I was just reading French Marilyn's blog about pawning wine in France. See her blog on this page. I must say, I see no point in owning wine you can't drink, surely that's what its for. Wines that are valued at $23,000 a bottle may be a great investment, but isn't wine originally intended for consumption and enjoyment? This is a photo of the Chateu where Chateu d'Yquem is produced, one of the most expensive wines in the world.
I remember many years ago my parents met Count Chandon of Moët et Chandon who's yacht happened to be moored alongside theirs, I think it was in Malta, but am not sure. Anyway, they got on very well together and he gave them two bottles of their top champagne, Dom Perignon and a case of red wine, not sure what make it was I always assumed it was from his own estates, but I don't know for sure. My mother saved one bottle of Dom Perignon for me when I visited and we opened it for my birthday, I was terribly disappointed. I love champagne, but I guess I have cultivated a taste for the cheaper, more available, stuff and just didn't enjoy the Dom Perignon one bit. I do like their Moët et Chandon Cordon Rouge champagnes though which are somewhat cheaper. However, the red wine was fantastic, one of the best reds I have ever drunk. I just wish I knew what it was. The picture on the right shows a small bottle of champagne. I used to keep those at home all the time, many years ago, I remember us having the devil of a time trying to open one of the bottles. However, a glass of champagne at 11 in the morning is a very civilised way of living, in my opinion of course. Here we keep three packs of Henkell Trocken Fine Sekt sparkling wine (not allowed to call them champagne unless they are vinted in the Champagne area of France). These are just the size of one champagne flute and so are ideal for me. A tip, by the way, if you open a large bottle of champagne and don't finish it, you can keep it sparkling for a couple of days by putting a silver spoon, handle down, into the neck and putting the bottle in the fridge. Works a treat.
I've talked about Canadian wines before and I found that Hillebrand make a very good sparkling wine, their Trius Brut which is not inexpensive, but worth the price for a special occasion. Their sister winery, Peller, make a sweeter sparkling wine called Crystalle which is a delightful wine, but generally a little too sweet for our tastes, not that Matt really likes champagne anyway. About the only way he will drink it is in a champagne cocktail.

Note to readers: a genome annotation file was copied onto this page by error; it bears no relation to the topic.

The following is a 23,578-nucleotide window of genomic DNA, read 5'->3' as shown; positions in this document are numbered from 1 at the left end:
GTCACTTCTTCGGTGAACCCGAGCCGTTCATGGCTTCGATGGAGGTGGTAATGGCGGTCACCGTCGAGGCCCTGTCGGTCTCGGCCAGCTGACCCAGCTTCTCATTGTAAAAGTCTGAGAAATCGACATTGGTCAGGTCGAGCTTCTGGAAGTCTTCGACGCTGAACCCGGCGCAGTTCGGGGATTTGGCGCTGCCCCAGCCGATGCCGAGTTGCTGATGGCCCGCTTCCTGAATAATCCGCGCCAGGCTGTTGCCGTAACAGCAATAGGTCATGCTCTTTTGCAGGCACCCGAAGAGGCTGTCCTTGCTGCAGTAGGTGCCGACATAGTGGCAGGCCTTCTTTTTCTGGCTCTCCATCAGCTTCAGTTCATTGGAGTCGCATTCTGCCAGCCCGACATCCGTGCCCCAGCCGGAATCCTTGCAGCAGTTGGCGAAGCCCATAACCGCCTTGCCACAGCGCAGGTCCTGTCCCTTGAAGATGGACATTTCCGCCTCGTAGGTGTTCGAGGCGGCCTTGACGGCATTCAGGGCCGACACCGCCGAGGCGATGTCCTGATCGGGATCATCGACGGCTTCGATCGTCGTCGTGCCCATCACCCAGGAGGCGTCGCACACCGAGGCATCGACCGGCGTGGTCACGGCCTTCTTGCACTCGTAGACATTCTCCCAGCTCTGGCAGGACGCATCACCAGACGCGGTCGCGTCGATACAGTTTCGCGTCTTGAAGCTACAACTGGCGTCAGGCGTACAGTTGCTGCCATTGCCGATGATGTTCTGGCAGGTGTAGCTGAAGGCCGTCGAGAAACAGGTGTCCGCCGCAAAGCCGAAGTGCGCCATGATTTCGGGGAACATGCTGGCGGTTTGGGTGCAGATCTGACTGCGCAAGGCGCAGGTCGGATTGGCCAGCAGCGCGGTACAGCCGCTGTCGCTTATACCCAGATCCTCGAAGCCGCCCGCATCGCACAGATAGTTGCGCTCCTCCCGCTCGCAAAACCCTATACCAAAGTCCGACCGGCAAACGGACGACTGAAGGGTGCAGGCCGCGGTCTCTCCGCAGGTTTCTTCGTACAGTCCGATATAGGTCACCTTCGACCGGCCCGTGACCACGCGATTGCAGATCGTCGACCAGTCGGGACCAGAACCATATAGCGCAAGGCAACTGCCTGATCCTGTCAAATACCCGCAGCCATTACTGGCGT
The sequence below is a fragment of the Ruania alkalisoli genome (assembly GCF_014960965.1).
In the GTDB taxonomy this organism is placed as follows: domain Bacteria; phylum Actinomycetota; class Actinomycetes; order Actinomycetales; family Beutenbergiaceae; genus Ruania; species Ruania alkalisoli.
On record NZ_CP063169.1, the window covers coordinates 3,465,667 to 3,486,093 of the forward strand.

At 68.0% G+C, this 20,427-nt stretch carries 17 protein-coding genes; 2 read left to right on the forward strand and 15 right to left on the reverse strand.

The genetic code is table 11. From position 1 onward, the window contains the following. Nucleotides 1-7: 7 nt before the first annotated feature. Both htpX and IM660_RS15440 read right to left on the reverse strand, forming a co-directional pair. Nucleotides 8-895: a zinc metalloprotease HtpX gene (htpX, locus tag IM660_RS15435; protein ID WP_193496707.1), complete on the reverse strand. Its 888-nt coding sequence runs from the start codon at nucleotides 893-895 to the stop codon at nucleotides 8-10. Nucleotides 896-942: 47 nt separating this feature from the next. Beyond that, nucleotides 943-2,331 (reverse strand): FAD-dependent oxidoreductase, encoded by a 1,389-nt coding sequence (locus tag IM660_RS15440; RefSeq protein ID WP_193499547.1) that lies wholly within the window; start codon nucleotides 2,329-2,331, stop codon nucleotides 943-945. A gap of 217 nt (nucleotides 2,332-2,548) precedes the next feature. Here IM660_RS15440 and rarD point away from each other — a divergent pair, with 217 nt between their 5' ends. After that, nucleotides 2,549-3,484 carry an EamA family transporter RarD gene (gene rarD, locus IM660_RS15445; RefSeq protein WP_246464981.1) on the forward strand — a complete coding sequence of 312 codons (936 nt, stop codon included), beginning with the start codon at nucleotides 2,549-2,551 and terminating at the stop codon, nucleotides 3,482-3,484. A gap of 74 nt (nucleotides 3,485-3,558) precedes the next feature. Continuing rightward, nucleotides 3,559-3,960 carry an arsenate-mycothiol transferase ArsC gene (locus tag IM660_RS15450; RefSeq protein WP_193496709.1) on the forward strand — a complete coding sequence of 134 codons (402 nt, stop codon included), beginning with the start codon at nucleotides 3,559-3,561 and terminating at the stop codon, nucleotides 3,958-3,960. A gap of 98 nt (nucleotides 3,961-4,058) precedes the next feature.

His recipe is:
In a champagne flute build:
1/2 tsp sugar (a cube used to be the best)
Few drops Angostura Bitters
A twist of orange zest
1/2 oz brandy
top with champagne (which of course must be chilled)
Don't drink too many of these, they are pretty lethal. We used to serve these regularly on Christmas morning and once in NC our next door neighbour had to crawl up his steps to get home, he swore we had doctored his drink, we hadn't. There is a fairly local restaurant which does Sunday brunches and usually has a champagne cocktail special. They seem to choose, maybe, an orange flavoured liqueur, top it up with champagne and add some mandarin slices, I have drunk Kir Royale there too which is Cassis and champagne. Kir being a classic drink in France, but made with white wine and Cassis. We have only been to the restaurant once for brunch since we came back as I don't enjoy their brunches as I used to, the whole point, to me, is to have both breakfast foods and lunch foods and they were no longer serving bacon, eggs and other breakfast dishes. Don't get me wrong, it was excellent food, just not really brunch to me any more.
When I first started drinking champagne, it was always served in a cup or bowl shaped glass similar to those on the left. Legend has it that these bowl shapes were designed to emulate the shape of Marie Antoinette's breast. That is the French queen who was guillotined.
Well, now I have to go make preparations for my Easter dinner tonight, my leg of lamb is so big its going to need a couple of hours to cook. I cheated by having a savoury of Brie de Meaux instead of a dessert, so I don't have to worry about that part. It is warming up nicely on the counter top. Matt is going to the store to get a baguette and then we shall be all set.
Have a great day and a Happy Easter.